Leigh Steere, co-founder of Managing People Better, unabashedly challenges the status quo. Read her posts at Lead Change Group and Ragan’s HR Communication, and check out the free “straight talk” management assessment at ManagingPeopleBetter.com.
The most dangerous stereotypes are the ones we act on without realizing our prejudice.
I recently sat in an upscale café with a colleague I hadn’t seen in years. We were celebrating her new job — an executive role at a big-name company. As we caught up on the news, I realized she had changed in a way I found unsettling.
Every decision she made — the color, make and model of her car; the label in her suit jacket; the address of her residence; the volunteer activities in which she participated; the restaurants where she dined — passed through the filter of “What will help my career? How can I groom myself for my next promotion?” Successful executives, she said, don’t drive minivans.
Here’s what bothered me most. She explained that clothing, cars and connections weighed heavily in which people she hired and promoted. Window dressing seemed as important to her as a candidate’s competency or potential. How sad, I thought.
Great employees come from many life circumstances.
“What’s wrong with driving a 10-year-old car?” I asked her. “Maybe an executive is postponing a vehicle purchase because he is financially supporting an ailing parent or putting three kids through college.”
Her response? “An old car won’t help his career.”
“Perhaps,” I ventured, “an executive is driving something modest for philosophical reasons such as wanting to donate as much money as possible to charity, instead of spending big dollars on material items.”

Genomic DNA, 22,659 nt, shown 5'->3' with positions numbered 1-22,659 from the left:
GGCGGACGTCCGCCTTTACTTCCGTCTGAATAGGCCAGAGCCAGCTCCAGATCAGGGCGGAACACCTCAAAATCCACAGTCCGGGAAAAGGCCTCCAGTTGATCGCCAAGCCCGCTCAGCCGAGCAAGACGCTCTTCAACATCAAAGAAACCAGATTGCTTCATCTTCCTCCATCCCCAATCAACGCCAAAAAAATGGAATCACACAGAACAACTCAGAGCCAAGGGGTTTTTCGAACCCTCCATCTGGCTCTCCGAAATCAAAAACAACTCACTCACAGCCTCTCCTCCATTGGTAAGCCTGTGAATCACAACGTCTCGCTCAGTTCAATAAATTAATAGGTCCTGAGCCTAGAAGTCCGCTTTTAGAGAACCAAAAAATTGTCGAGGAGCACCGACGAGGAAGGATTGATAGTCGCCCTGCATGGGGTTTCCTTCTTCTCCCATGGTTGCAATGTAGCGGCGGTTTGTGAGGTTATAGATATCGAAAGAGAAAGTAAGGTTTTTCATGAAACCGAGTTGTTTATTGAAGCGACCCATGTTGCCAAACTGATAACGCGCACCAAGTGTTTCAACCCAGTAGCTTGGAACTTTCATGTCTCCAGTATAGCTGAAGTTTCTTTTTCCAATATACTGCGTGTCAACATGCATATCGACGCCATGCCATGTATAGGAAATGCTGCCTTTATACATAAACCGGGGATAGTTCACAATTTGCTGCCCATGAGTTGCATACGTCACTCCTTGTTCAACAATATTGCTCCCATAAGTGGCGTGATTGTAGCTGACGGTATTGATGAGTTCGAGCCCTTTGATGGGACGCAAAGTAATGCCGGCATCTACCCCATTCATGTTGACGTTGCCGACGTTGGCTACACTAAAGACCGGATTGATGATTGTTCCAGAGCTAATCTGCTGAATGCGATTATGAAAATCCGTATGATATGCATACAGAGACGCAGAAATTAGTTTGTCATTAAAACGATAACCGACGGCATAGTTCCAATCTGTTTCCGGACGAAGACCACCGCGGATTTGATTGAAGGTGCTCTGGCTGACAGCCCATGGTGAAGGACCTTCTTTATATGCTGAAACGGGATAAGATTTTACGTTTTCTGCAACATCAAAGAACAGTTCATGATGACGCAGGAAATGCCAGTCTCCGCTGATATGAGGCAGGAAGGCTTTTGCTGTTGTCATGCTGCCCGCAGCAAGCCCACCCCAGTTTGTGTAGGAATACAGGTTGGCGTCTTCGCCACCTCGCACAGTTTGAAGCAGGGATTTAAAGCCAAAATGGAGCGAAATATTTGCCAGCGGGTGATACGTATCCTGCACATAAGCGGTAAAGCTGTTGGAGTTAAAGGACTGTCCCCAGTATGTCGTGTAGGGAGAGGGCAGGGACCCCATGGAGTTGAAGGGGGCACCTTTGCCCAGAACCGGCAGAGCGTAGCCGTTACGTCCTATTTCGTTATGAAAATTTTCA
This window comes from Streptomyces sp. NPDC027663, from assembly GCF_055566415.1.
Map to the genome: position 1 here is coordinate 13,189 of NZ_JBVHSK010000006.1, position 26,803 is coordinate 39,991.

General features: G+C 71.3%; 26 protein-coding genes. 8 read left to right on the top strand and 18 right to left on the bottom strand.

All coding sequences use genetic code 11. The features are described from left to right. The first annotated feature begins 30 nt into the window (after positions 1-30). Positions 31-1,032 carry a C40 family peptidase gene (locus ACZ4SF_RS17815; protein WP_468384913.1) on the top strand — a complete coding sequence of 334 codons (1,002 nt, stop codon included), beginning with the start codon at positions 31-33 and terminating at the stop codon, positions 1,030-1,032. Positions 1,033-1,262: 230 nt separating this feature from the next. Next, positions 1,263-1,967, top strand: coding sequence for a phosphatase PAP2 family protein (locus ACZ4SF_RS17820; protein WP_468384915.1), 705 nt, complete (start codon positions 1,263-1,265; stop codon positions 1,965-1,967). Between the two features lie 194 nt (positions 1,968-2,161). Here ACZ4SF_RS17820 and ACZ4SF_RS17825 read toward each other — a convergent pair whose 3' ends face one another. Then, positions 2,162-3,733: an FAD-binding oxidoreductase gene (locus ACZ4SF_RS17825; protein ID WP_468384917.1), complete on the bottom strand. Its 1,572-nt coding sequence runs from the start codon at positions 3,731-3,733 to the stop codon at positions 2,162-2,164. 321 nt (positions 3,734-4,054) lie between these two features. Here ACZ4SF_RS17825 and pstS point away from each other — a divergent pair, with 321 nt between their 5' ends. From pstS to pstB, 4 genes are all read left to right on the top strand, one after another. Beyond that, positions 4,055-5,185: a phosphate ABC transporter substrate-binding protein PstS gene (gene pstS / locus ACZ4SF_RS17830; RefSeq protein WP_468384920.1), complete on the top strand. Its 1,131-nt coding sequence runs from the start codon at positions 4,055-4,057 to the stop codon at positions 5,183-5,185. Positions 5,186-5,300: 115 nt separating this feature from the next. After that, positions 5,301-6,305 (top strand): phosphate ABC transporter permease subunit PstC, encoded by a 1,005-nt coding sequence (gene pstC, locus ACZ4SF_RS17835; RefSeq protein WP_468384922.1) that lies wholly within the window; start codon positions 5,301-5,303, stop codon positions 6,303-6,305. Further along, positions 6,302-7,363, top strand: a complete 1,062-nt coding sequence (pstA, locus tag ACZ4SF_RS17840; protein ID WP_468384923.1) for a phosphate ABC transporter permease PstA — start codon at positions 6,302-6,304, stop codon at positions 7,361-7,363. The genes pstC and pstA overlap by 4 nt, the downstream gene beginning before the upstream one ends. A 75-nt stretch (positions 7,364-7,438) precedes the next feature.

Her reply: “He’s still shooting himself in the foot.”
“What about a working mom who wears inexpensive machine-washable suiting, instead of dry-clean-only designer labels? When you get a daily dose of sticky-fingered hugs that leave pink yogurt on your trouser legs, you become more pragmatic in your clothing selection.”
Her comeback: “There’s a new gal in Accounting. She has black hair with a swath of magenta for dramatic effect. I assume you’d take her numbers seriously?”
Appearance does not predict employees’ knowledge and potential, right?
Some of the best, most competent employees with whom I’ve worked wouldn’t pass this clothing/car/connection screen. They drive beaters or take the bus, wear athletic shoes to the office or sport assorted piercings and bohemian wardrobes.
Think you are open-minded? Study these six photos of IBM Fellow John Cohn without reading the text. What assumptions do you make about him, based on the images alone? Now, read the post. Inspiring wisdom, eh? But my café companion would have dismissed Cohn as an undesirable job candidate based solely on his hairstyle.
Recent studies documenting common workplace prejudice:
- Breast-feeding mothers are considered less intelligent.
- “Thin guys earn $8,437 less than average-weight men.”
Who are you writing off, consciously or unconsciously? Who are you passing over when deciding promotions? Who makes you cringe and why? (Discomfort is often an indicator of bias.)
Is the problem really the other person? Or are your prejudices standing in the way of attracting, engaging and retaining top talent?